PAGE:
• Join over 1.2 million students every month
  • Accelerate your learning by 29%
  • Unlimited access from just £6.99 per month

The Brass Butterfly concerns how new science and technology has an impact on humanity. Discuss how Golding presents these issues and concerns.

Extracts from this document...

Introduction

The Brass Butterfly concerns how new science and technology has an impact on humanity. Discuss how Golding presents these issues and concerns. The title itself is an oxymoronic phrase. Brass is a tough alloy of copper and zinc whereas a butterfly is delicate, ephemeral, and changeable. This oxymoronic combination symbolises the oxymoronic relationship between science and technology, and art and religion. Phanocles is like brass, based around science, whereas Mamillius is the butterfly, poetic and changeable, as we see towards the end when he changes his beliefs to be with Euphrosyne As well as this, there are symbiotic relationships between Mamillius and Euphrosyne, and Phanocles and the Emperor. Although they each have different beliefs, they need each other to be happy. ...read more.

Middle

When the bomb explodes, it happens off-stage so the audience doesn't see it, meaning that they can't have their own interpretation of what happened. When you try to determine who is right and who is wrong, you get conflicts, e.g. between Mamillius and Phanocles, and between science and religion. There are people in the world who believe that the earth was made as a result of the big bang, and there are others who believe God created it. Conflicts occur when these people insist that their interpretation is correct. This is also how a lot of wars are started. Everyone lives in a different world and your words create the world you live in. Golding shows that by understanding other people's language, you can see the world they live in. ...read more.

Conclusion

On page 55 Phanocles says, "We build on the expectation of man's goodness and the foundations collapse under us." His inventions were supposed to be used for good which is what he expected, but Postumus used the brass butterfly for evil. Throughout the play, Golding shows how the different characters have different views on technology. Phanocles is an inventor and tries to invent new technology to help humanity; however, although the emperor is pragmatic, he does not like the change. On page 74 the emperor says "But I like the old world! What has yours to offer?" This is what technology does to the world, it changes it and some people don't like change like Caesar. Technology also means that jobs will be lost, which is what the emperor and Phanocles discuss on pages 75-76. These views were expressed strongly by the Luddites in 1811. ...read more.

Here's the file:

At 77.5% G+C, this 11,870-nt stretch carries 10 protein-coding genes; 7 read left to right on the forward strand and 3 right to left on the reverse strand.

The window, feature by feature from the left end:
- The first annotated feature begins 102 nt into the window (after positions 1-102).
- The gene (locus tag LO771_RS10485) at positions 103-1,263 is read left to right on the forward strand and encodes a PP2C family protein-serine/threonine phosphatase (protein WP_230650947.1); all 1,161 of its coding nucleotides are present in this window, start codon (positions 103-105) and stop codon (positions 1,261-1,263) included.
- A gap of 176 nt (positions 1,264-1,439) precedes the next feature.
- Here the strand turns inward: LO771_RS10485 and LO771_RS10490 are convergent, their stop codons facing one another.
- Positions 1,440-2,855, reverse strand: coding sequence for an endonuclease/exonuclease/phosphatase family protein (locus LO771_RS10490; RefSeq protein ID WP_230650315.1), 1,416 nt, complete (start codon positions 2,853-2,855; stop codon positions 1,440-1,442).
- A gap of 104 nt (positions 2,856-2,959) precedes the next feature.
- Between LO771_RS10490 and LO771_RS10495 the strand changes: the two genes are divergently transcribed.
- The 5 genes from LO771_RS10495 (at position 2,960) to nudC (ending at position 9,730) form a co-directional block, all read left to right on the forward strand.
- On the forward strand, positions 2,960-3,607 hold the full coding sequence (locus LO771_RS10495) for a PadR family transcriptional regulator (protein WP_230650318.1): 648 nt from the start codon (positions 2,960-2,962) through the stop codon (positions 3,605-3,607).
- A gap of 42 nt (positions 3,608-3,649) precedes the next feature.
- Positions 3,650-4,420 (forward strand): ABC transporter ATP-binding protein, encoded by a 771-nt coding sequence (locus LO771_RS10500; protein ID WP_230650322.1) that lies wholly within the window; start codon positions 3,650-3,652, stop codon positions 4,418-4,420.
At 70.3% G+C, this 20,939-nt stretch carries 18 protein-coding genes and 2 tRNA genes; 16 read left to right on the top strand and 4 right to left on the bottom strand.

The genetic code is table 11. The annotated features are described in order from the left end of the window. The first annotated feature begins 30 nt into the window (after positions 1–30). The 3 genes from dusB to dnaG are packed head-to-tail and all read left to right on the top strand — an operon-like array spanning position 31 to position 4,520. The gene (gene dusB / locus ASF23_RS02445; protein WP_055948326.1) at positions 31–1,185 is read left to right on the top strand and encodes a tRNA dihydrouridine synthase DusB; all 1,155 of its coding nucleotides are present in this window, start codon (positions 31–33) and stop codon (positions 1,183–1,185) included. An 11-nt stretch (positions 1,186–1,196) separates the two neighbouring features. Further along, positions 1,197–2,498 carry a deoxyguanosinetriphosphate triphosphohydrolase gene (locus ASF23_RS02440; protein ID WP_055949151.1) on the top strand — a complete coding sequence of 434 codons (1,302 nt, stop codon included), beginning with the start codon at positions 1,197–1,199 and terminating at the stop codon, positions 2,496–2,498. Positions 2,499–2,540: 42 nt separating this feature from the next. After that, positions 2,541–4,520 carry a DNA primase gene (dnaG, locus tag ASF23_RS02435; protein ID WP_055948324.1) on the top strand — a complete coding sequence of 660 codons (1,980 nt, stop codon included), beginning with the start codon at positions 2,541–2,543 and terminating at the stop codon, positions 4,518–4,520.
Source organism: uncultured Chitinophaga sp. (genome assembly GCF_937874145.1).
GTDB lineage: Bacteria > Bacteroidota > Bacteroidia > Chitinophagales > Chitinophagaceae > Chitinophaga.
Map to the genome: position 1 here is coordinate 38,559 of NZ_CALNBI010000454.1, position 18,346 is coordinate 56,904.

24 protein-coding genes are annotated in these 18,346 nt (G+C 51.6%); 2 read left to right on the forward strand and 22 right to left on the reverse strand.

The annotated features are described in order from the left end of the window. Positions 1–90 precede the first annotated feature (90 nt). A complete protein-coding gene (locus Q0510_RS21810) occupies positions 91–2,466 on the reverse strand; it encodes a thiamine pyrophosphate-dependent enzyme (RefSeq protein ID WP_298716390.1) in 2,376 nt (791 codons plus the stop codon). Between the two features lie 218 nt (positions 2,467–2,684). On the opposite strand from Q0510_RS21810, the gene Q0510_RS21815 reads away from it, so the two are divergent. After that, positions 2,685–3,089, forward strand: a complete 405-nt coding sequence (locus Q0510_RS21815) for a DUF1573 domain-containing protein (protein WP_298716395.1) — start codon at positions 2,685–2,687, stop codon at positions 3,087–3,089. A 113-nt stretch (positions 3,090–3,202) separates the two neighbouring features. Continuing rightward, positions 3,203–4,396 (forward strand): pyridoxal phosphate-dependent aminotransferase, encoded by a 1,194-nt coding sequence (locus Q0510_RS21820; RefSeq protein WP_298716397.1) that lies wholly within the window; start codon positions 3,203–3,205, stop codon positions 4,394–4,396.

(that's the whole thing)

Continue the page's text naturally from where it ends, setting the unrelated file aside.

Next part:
The above preview is unformatted text

This student written piece of work is one of many that can be found in our GCSE William Golding section.

Found what you're looking for?

  • Start learning 29% faster today
  • 150,000+ documents available
  • Just £6.99 a month

Not the one? Search for your essay title...
  • Join over 1.2 million students every month
  • Accelerate your learning by 29%
  • Unlimited access from just £6.99 per month

See related essaysSee related essays

Related GCSE William Golding essays

  1. What are the Implications of the Stanford Prison Experiment for Humanity?

    Does it give us any clues into the potential evil of humans? Another psychiatrist, Stanley Milgrim, lived through the War and attended the N´┐Żremberg Criminal Trials for an answer, and found that defendants tended to end up doing bad things simply because Hitler told them to.

  2. A study of how the narative stance of The Inheritors by William Golding has ...

    However, though the innocence of Lok's People is conveyed, the importance of the opening chapters is that through Lok, they convey how the community live through their senses, yet lack the ability to deduce or reason. At the first encounter of trouble, Lok can recognise that the communal log has

  • Over 160,000 pieces
    of student written work
  • Annotated by
    experienced teachers
  • Ideas and feedback to
    improve your own work